If the name Saul Bass isn’t familiar to you, his imagery will be – some of most iconic graphic design produced for film, most notably the output of directors like Alfred Hitchcock, Otto Preminger and Stanley Kubrick.
Kemistry Gallery is currently holding an exhibition of his work entitled ‘Bass Notes: The film posters of Saul Bass’, with some limited edition screen-prints on sale. The show was put together by Jim Northover – a designer, writer and co-founder of the Lloyd Northover design and branding consultancy, who were responsible for the donation of the posters exhibited to the BFI Poster Archive in 2001.
The following text explaining the show is his… over to Jim:
“No graphic designer has made a greater impact on the world of film than Saul Bass. This exhibition brings together a collection of his film posters, film titles and film festival posters from the Lloyd Northover donation to the British Film Institute. The BFI’s Poster Archive has kindly loaned the exhibits to make this show possible.
Saul Bass’s work is instantly recognisable for its directness, its simplicity and the way it makes its meaning felt. Breaking all conventions in the 1950s and 60s, Bass virtually invented film titles as we know them today, and he was the first to synthesize movies into compelling trademark images. In a period when graphic imagery can be so easily manipulated electronically, Bass reminds us that a strong idea is always at the heart of a great design. His work, as reflected in this exhibition, is as refreshing today as ever.
There’s a backstory to the origin of the posters. This piece I wrote for the exhibition tells the tale:
A year or so after Saul’s death in 1996, I got a call from a headhunter in the States saying that she had a brief to find someone to take over the Saul Bass studio in Los Angeles. Herb Yager, Saul’s partner, no longer wanted to run it himself, but was keen for the business to continue. Since we had been looking to set up an office in the US, this seemed like a real opportunity. After Herb was reassured that he had found suitable inheritors, the business was acquired. We celebrated the event at a dinner at the Beverly Hills Hotel with Herb, Elaine Bass (Saul’s widow) and some of the team.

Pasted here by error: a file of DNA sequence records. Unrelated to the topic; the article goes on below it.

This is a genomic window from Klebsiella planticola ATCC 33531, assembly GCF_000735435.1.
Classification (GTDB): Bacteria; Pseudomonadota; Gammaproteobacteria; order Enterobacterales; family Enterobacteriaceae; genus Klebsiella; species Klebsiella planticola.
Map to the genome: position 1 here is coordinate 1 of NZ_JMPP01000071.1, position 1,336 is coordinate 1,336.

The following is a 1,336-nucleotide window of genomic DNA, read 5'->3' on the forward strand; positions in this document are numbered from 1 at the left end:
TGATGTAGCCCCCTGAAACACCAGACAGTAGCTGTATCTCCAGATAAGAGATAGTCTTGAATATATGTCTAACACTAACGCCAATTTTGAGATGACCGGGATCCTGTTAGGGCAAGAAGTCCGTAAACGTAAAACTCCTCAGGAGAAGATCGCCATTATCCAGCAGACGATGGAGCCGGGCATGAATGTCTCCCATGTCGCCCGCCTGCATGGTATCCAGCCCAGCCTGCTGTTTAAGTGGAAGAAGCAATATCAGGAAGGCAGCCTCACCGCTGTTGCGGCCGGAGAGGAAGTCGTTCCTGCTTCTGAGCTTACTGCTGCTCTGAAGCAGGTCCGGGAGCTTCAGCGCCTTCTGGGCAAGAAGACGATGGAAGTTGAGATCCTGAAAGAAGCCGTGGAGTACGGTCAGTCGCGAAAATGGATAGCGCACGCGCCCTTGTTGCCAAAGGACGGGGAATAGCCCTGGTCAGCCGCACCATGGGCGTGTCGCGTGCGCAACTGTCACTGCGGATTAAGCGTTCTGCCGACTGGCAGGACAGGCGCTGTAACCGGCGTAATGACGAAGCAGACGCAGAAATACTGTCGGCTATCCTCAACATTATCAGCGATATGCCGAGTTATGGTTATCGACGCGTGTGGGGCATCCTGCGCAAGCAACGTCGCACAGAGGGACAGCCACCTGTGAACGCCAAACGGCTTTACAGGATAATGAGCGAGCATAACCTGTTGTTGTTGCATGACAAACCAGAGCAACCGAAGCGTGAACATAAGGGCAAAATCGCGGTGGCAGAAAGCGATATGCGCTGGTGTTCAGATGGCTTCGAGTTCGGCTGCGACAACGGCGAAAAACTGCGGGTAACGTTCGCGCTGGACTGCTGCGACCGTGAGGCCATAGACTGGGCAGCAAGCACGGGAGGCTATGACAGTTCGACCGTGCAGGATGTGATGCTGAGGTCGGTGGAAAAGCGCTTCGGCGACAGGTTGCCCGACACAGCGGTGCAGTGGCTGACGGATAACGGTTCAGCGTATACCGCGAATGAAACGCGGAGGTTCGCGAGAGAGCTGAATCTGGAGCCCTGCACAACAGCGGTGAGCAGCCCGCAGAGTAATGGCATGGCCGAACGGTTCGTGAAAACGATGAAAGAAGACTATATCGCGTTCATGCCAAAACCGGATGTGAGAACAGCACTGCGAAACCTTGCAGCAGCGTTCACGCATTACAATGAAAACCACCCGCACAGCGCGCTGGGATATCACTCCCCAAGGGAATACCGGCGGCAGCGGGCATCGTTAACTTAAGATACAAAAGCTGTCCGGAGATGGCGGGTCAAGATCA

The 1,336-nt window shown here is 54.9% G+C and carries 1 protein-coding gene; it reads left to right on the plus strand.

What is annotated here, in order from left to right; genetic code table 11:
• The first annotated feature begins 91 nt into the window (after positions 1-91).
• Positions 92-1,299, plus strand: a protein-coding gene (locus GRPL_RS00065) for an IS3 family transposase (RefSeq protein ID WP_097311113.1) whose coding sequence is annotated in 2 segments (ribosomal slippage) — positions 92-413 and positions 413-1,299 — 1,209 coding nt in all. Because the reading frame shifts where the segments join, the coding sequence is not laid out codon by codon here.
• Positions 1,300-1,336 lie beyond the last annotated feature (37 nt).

A few months later we found we had inherited something else. A travelling exhibition of Saul’s film posters had been doing the rounds of film festivals all over the world. One day it arrived back in London. We had to store it and look after it. We soon realised it was too big and expensive a task to keep it properly, so we handed it on to the British Film Institute, requesting that it should not be lost from public view, and hopefully shown from time to time.
The posters on show, thanks to the BFI, are the very same ones that formed part of the travelling exhibit. They were produced by the Saul Bass studio in the 1990s to celebrate Saul’s work. Many air miles later these historic originals are now on show.”
Image credits: The British Film Institute / Saul Bass Estate